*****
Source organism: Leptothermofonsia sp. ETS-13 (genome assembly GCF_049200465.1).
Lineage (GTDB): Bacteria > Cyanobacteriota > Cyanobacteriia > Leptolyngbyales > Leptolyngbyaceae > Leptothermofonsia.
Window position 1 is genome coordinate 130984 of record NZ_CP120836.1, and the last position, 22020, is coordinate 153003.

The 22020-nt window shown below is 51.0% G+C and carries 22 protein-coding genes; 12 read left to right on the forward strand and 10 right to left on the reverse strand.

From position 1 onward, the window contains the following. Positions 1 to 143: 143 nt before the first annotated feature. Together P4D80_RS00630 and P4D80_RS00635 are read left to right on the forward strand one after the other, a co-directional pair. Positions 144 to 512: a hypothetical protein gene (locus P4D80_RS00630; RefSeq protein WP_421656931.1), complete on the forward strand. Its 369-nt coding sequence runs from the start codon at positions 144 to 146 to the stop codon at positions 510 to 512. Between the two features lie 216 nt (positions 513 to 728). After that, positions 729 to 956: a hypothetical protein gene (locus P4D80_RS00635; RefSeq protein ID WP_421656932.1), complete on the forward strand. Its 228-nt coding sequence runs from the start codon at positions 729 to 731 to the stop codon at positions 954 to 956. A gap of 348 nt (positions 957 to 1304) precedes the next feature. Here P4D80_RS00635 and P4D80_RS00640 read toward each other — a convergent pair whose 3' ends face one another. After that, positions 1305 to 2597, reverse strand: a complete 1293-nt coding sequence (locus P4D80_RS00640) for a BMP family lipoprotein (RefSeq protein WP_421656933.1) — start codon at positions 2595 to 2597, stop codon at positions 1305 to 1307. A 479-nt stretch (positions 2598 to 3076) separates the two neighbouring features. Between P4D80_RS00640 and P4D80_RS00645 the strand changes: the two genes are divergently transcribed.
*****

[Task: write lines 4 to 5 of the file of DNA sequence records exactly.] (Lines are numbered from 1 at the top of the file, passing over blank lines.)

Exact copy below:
The 22020-nt window shown below is 51.0% G+C and carries 22 protein-coding genes; 12 read left to right on the forward strand and 10 right to left on the reverse strand.

From position 1 onward, the window contains the following. Positions 1 to 143: 143 nt before the first annotated feature. Together P4D80_RS00630 and P4D80_RS00635 are read left to right on the forward strand one after the other, a co-directional pair. Positions 144 to 512: a hypothetical protein gene (locus P4D80_RS00630; RefSeq protein WP_421656931.1), complete on the forward strand. Its 369-nt coding sequence runs from the start codon at positions 144 to 146 to the stop codon at positions 510 to 512. Between the two features lie 216 nt (positions 513 to 728). After that, positions 729 to 956: a hypothetical protein gene (locus P4D80_RS00635; RefSeq protein ID WP_421656932.1), complete on the forward strand. Its 228-nt coding sequence runs from the start codon at positions 729 to 731 to the stop codon at positions 954 to 956. A gap of 348 nt (positions 957 to 1304) precedes the next feature. Here P4D80_RS00635 and P4D80_RS00640 read toward each other — a convergent pair whose 3' ends face one another. After that, positions 1305 to 2597, reverse strand: a complete 1293-nt coding sequence (locus P4D80_RS00640) for a BMP family lipoprotein (RefSeq protein WP_421656933.1) — start codon at positions 2595 to 2597, stop codon at positions 1305 to 1307. A 479-nt stretch (positions 2598 to 3076) separates the two neighbouring features. Between P4D80_RS00640 and P4D80_RS00645 the strand changes: the two genes are divergently transcribed.